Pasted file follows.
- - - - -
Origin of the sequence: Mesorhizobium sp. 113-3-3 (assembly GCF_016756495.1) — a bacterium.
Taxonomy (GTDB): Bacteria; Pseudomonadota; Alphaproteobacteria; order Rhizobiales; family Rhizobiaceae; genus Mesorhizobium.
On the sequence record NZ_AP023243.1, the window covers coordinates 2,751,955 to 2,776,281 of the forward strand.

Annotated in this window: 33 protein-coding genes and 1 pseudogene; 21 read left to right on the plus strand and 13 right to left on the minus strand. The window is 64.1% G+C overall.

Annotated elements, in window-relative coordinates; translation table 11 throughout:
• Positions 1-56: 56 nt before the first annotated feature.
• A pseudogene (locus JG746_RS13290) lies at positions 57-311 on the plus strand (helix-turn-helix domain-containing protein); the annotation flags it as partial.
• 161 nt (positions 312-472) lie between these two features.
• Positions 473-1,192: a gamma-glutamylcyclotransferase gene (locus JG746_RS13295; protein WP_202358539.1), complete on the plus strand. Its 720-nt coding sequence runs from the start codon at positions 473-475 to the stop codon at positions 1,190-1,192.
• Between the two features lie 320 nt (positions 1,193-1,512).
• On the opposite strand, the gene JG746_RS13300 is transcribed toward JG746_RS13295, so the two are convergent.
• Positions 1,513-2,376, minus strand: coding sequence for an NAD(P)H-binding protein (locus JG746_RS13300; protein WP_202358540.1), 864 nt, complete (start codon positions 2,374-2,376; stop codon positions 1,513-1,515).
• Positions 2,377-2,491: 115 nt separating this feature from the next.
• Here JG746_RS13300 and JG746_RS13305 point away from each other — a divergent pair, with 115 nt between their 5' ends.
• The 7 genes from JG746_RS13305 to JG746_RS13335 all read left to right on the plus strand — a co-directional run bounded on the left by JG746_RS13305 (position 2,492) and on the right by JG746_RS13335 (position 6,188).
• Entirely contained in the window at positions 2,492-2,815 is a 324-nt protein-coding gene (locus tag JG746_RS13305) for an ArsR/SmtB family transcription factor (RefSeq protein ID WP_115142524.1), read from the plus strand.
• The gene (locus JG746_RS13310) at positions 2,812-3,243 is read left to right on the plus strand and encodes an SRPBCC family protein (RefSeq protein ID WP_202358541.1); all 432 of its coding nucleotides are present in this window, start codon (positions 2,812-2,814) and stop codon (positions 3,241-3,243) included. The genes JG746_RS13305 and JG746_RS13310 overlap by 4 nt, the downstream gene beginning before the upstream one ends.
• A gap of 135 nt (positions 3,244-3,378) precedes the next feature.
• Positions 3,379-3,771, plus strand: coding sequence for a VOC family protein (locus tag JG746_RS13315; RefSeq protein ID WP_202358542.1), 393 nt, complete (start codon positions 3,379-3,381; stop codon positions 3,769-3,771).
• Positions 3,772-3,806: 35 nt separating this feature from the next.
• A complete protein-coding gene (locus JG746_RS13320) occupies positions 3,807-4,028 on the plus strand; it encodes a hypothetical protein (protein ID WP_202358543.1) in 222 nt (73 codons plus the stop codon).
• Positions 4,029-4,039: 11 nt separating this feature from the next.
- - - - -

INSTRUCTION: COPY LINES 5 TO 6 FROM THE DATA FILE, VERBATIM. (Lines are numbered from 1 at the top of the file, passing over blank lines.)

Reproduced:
Annotated elements, in window-relative coordinates; translation table 11 throughout:
• Positions 1-56: 56 nt before the first annotated feature.